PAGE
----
Dad8“Like the rest of us, my father was an imperfect person who was haunted by his own unique set of demons and occasionally suffered from what I thought of as a kind of Scandinavian melancholy, and yet he also had a subtle and wry sense of humor that was not designed to impress but was simply a part of his outlook on life. I discussed with my sister last night how impossible it would be to convey it with an example because I did not inherit his sense of delivery. Even in his final weeks of radiation, when he had resolved incorrectly, based on a casual conversation with someone at the cancer center, that he was finished with his treatments, I told him the doctor said he had one more treatment and had to come back Monday. My father simply said of the doctor, ‘Well, he doesn’t have the sources I do.’

“My father loved his family unconditionally, never complained about or blamed his circumstances for anything, and genuinely sought to do good in the world. These were among the most important things about him. He was a huge and important presence in our lives, and while he was unpredictably capable of holding a grudge, he was also one of the most forgiving people I knew when it mattered.

“There was no pretension in my father. He was curious and liked to talk about ideas, and while he had some strong opinions, he really didn’t have much to prove and seemed just as content to lose a debate as to win one … at least with me. Because this is such a rare quality, it always caught me off guard, even in his final years. For several years in New Mexico, he had an old beige pickup truck he drove around on the desert property … and I kind of think he took pleasure in how beat-up and lowly it was.

DadDom“You can tell a lot about people by the earthly things they choose to love. My father loved his family. He loved America. He loved wide, open spaces. He loved the desert. He loved reading and history. He loved Shakespeare. He loved pepper or hot sauce or salsa on everything he ate, which was pretty good for an Iowa boy. He loved living, even when it was hard, because he loved what mattered.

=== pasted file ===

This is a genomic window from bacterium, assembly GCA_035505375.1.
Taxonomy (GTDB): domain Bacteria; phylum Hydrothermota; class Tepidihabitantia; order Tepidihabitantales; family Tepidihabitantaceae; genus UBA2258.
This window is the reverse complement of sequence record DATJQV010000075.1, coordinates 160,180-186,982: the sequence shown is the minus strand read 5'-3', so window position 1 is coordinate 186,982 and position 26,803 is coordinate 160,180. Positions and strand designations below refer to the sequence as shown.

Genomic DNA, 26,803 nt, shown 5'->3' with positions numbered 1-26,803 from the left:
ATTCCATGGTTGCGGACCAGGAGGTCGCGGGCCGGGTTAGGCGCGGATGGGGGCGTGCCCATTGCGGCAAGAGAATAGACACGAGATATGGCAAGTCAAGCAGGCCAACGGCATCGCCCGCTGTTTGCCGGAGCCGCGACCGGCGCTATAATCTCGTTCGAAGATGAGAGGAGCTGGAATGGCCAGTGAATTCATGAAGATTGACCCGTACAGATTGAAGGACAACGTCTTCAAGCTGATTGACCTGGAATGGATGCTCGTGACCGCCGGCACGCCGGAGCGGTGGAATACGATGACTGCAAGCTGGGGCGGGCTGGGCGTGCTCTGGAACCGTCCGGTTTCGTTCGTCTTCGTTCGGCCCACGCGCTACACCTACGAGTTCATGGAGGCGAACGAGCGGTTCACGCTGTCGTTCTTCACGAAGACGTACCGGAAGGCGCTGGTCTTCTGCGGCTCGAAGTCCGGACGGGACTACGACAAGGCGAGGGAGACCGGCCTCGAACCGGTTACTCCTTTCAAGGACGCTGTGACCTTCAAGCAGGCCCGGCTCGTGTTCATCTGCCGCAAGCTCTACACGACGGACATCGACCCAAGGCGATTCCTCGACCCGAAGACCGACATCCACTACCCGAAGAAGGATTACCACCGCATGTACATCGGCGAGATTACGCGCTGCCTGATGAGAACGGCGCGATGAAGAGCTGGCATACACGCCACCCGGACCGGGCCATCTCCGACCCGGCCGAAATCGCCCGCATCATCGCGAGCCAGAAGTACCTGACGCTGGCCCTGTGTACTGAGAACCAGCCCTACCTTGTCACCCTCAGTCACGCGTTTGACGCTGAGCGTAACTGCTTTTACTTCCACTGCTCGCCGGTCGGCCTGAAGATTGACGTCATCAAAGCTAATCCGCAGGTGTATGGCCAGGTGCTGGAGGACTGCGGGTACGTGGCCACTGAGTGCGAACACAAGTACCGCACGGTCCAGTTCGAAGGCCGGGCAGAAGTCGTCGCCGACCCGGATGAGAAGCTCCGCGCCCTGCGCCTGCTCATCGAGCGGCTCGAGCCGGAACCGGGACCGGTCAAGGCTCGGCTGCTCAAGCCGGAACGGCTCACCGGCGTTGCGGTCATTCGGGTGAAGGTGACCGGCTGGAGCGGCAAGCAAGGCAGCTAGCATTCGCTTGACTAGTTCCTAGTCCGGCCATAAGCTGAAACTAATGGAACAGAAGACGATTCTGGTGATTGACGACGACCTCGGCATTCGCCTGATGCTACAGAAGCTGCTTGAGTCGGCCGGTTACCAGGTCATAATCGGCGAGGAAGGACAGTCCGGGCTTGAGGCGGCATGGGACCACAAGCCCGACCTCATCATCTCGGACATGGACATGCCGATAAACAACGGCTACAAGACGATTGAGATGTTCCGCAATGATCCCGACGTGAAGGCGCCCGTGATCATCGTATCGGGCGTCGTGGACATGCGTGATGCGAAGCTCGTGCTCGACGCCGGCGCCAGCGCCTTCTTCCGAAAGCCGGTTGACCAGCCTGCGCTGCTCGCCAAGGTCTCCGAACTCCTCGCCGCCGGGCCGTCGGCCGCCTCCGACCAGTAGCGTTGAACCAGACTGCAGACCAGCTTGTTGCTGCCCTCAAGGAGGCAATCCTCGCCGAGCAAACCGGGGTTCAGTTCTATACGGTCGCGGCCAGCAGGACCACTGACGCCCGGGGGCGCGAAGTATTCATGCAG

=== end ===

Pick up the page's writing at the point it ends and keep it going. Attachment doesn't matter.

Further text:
“He loved my mother. In his final weeks, I was spending many nights at my parents’ house. It was mostly for the reason I told my mother — in case there was an emergency in the middle of the night — but it was also because I sensed our time was short and wanted to spend as much time as possible with Dad. He was still fascinating company even in his last weeks. One evening, as he wrestled with recovering from radiation treatment, he told me some days he thought he would be okay and some days he thought he was going to die. As his hearing failed, he began to speak more loudly, even in routine speaking. Later that evening, when I was in an adjacent room, I heard him say to my mother, rather out of the blue, “I love you, Shirl.” I’m pretty sure her response was, “I love you more.” He responded, “Not possible.”

DadRead_B&W“So to my dear Dad, thank you for loving us unconditionally, for your authenticity, and for modeling gratitude for everything that came your way. I promise to honor your memory, to take care of Mom, to do justice to the things you taught me, and yes, to drive carefully … and even to read Crime and Punishment.

“Dad’s life was not always easy, but he fought for it. Even when his ears and his eyes and his lungs and his legs were failing him, he kept choosing to fight for life, which is only one of the things that makes it so hard to let him go. And yet … I also know that he had been growing weary of the fight.

“So I take comfort in thinking of him in a place where there is no more death or mourning or crying or pain because the old order of things has passed away. Rejoice in your true home, Dad.”


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School’s out.

genresearchIn the last couple of days I have wrapped up a 15-week, summer class through the Boston University online genealogical research program. It’s been a great deal of work, but I’ve learned a lot. My research will probably never be quite the same.  The class has been a significant part of my day every day since it began in mid-May. I was in Iowa enjoying the beautiful springtime tulips for a few days during the first module of the class, and now, after several challenging assignments and a long, hot Texas summer, that feels like quite a while ago. I still l have a lot to learn, and eventually I’ll be looking into the new learning opportunities I’ve become aware of since taking the class. However, right now I am ready to reclaim the time for more important things and to put what I’ve learned into practice at my own pace.